Usually, when we run into crying, shouting children in the middle of a shopping center, we stare at them for a moment before shrugging and thinking of them as naughty or disobedient, probably just complaining because their parents didn’t buy them candy or toys. It’s so easy to assume that children are just being brats, but so many of them who have autism spectrum disorder are actually going through a very stressful situation that the rest of the world doesn’t fully comprehend.
The truth can be much more complex and painful.
Children with autism experience incredible stress just strolling through a busy place. The loud noises, sharp scents, and bright lights of any common shopping center are often enough to overload the senses of a child, or even an adult, on the spectrum. Their brains work overtime trying to process all the thousands of details their eyes and ears and other body parts are relaying to them, and they’re not able to block out sensory input that isn’t useful in the way that the rest of the population can.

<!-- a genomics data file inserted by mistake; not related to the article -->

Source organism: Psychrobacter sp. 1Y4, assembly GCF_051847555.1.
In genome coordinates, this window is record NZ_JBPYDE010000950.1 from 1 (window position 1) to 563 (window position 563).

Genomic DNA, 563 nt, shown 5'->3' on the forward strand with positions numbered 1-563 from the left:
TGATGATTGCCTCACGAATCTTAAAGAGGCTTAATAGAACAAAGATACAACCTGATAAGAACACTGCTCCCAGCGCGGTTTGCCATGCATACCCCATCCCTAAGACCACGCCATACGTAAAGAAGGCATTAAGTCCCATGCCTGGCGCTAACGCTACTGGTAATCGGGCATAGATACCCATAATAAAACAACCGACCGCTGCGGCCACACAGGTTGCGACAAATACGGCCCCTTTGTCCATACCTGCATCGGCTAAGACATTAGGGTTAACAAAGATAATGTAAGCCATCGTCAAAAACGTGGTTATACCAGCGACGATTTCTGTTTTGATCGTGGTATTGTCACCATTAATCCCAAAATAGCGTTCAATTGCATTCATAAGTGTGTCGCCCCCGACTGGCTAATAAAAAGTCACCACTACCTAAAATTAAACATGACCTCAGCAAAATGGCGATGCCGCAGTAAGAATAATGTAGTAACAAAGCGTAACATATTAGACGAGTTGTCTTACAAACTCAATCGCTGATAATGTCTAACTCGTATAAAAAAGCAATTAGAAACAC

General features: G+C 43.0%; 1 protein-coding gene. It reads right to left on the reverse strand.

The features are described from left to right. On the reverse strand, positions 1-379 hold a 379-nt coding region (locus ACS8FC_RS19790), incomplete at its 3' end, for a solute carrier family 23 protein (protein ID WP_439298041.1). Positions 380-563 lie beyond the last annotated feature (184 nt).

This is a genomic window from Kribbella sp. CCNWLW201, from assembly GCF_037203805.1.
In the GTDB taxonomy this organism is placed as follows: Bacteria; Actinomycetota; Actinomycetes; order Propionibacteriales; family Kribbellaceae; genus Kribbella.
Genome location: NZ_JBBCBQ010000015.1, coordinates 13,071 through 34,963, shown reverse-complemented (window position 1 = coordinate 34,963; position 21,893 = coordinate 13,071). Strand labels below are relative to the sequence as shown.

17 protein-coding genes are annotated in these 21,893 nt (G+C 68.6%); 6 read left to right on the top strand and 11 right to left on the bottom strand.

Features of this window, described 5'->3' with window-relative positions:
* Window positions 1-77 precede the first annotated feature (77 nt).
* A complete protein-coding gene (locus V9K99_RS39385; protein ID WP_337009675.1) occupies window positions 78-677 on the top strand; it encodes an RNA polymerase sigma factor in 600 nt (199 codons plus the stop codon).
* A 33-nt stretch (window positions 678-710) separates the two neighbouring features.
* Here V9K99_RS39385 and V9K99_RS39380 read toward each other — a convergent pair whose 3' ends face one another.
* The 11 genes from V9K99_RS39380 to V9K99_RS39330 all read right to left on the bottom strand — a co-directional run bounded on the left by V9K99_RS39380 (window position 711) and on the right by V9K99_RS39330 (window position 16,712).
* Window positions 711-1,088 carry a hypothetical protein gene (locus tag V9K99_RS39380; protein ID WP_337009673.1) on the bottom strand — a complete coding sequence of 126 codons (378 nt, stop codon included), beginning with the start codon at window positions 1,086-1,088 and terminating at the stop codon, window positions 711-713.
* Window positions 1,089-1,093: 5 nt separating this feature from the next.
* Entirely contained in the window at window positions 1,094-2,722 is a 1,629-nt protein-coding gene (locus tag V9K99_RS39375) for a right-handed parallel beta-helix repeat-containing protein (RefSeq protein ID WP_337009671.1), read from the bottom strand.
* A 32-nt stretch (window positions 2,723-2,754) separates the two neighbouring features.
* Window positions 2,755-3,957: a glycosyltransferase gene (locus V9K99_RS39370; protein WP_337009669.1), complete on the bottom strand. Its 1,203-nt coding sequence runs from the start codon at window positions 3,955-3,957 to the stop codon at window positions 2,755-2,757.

If you can’t imagine how overwhelming that might feel, you’re not alone. But you’re in luck; the National Autistic Society has put in the work to try to truly understand how sensory overload feels and to convey that feeling in a meaningful way to those who don’t struggle with sensory issues. This video is what they came up with.
Could you stand the impact of repeated flashes, disturbing images, and jumbled conversation all around you as it goes from mildly distracting to somewhat unsettling to positively overwhelming? Probably not, and neither can many of these children.
Sensory overload is a common problem affecting many people with autism and can turn even calm and harmless environments into unbearable chaos in the minds of those who struggle with autism or sensory processing disorder. Check it out to get a new perspective, and you may just think twice before labeling a crying child in a supermarket as “naughty.”Whizzco